Champions Tour > Greater Gwinnett Championship

| April 17, 2015

Bryant Bart PGA

DULUTH —  Bart Bryant is keeping his eye on the prize.

Bryant is off to an excellent start to the 2015 Champions Tour season. After five events, he’s tops on both the Charles Schwab Cup points and Money List.

In 15 tournament rounds, his scoring average of 69.07 is the best on the Champions Tour.

For Bryant, the success comes from perspective.

“You’ve just got to play your game, keep the ball in front of you and you’ll do fine in the end,” he said.

Bryant, named the Champions Tour Player of the Month for January/February, has followed that formula this year. He’s got four top 10s, including a pair of runner-up finishes at the ACE Group Classic, where he lost a playoff to Lee Janzen, and the Tucson Conquistadores Classic.

This week at the third Greater Gwinnett Championship, Bryant is looking to add a first win of the season. In two previous starts at TPC Sugarloaf, he finished T7 in 2013 and T16 last year.

Bryant, a three-time winner on the PGA TOUR, suffered an injury to his left wrist near the end of the 2009 PGA TOUR season. Two surgeries sidelined him for almost three years. In November, 2012, he celebrated his 50th birthday and within a year had his first Champions Tour victory at Dick’s Sporting Goods Open.

Bryant’s best year on the PGA TOUR came in 2005. He won twice – at the Memorial Tournament and The TOUR Championship at East Lake Golf Club in Atlanta, just a short drive from where the Champions Tour is this week in Duluth, Georgia. The first victory of his career came at the 2004 Valero Texas Open.

Bryant has also endured elbow and rotator cuff surgery over the years. But he’s content that his health is good enough to allow him to compete and his mental approach has been strong.

“It’s been a really good year,” Bryant said.

He laments failing to close out either of his runner-up finish this year.

“I just have to give myself some more opportunities to maybe get it done,” he said. “I think I’m just kind of maybe getting a little more comfortable out here after being (sidelined) for three years and then playing for two years getting a little more comfortable with my game again.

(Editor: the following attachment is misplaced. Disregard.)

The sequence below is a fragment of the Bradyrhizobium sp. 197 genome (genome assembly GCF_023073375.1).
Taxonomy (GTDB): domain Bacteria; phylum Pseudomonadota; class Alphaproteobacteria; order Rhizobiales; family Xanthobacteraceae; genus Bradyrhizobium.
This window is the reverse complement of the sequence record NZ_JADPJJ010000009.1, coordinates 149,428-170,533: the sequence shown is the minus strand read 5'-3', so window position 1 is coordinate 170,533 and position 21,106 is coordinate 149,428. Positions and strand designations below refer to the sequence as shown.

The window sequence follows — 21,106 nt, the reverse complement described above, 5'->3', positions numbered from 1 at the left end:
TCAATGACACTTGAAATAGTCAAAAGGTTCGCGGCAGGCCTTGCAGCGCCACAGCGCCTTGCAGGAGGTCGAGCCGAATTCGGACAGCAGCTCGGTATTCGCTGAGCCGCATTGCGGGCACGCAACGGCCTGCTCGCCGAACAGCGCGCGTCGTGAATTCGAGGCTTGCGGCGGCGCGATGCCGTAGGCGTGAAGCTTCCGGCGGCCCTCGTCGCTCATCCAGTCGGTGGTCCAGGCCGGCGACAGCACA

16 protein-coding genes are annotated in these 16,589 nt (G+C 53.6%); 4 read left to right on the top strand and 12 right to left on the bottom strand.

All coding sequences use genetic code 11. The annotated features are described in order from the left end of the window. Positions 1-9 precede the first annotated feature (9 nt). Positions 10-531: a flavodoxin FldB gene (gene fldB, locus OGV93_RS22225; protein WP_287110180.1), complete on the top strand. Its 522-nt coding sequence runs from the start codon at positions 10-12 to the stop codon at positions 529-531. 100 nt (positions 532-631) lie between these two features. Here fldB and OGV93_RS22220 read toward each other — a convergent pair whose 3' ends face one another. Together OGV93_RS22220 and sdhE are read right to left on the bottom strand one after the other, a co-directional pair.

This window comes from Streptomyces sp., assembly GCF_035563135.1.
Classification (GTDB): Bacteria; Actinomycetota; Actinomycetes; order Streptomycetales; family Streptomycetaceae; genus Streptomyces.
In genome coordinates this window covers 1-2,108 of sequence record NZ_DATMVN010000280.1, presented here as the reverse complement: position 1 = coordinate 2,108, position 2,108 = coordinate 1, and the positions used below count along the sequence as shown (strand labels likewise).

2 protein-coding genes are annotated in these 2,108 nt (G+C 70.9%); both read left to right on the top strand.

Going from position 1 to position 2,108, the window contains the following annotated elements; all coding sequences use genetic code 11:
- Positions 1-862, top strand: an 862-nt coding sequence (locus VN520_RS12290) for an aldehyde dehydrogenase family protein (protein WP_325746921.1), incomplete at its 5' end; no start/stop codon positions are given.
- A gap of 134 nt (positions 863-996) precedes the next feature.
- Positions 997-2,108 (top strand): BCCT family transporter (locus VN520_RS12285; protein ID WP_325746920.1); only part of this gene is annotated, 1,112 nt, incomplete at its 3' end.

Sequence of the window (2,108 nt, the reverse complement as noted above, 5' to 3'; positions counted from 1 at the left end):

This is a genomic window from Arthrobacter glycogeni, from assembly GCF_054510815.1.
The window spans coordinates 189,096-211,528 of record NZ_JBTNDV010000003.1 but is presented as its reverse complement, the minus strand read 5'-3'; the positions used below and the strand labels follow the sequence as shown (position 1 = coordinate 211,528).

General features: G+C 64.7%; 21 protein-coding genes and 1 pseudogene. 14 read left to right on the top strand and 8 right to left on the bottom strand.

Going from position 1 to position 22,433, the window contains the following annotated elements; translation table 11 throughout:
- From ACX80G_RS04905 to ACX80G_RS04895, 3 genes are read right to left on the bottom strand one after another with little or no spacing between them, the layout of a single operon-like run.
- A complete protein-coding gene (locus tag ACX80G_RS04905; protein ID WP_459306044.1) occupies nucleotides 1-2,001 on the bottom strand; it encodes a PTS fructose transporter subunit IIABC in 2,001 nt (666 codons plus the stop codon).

“I have a couple of shots I didn’t have when I first came back. Starting to develop a little fade shot which I used to have on the TOUR but I haven’t had since I came back. My strength being a little stronger I actually have a 3-wood I can hit up in the air and carry, which I couldn’t do when I first came out here.”

The entire package gives him a sharper competitive edge.

“I just have a little more arsenal, maybe a little better mental game,” he said.

“I’ve been driving the ball extremely well, keeping it in the fairway, keeping it front of me,” Bryant said. “As long as you do that, you’re going to do pretty well. And my putter has been awfully good, too.”

Bryant has hit 77 percent of the fairways off the tee. He’s No. 2 in putting average (1.684), behind only Scott Hoch (1.649).

Bryant finished top 10 in eight of his 22 starts last year, but never higher than fifth. Early in 2014, he was top seven in four of seven starts.

All those good things are required on the Champions Tour, he said, because of the level of competition.

“It’s the same every week,” Bryant said. “Every week you have great players. You might be missing a couple this week and adding a couple the next week but that’s life on the Champions Tour. For the most part you have strong, quality fields every week.”

The Greater Gwinnett Championship is an example. The defending champion, Miguel Angel Jimenez, is coming directly from Augusta National and the Masters. Jimenez claimed the title at Greater Gwinnett title in his Champions Tour debut. Jimenez made 15 birdies and an eagle in 54 holes at TPC Sugarloaf.

Jimenez already has a victory this year. He won the season-opening Mitsubishi Electric Championship at Hualalai in January.

Bernhard Langer, winner of the Greater Gwinnett in 2013 and runner-up last year to Jimenez, also is making the two-hour trip from Augusta, along with Mark O’Meara, the low senior at the Masters. Jimenez and Langer missed the cut at Augusta. O’Meara shot 4-under 68s in the second and fourth rounds to finish T22.

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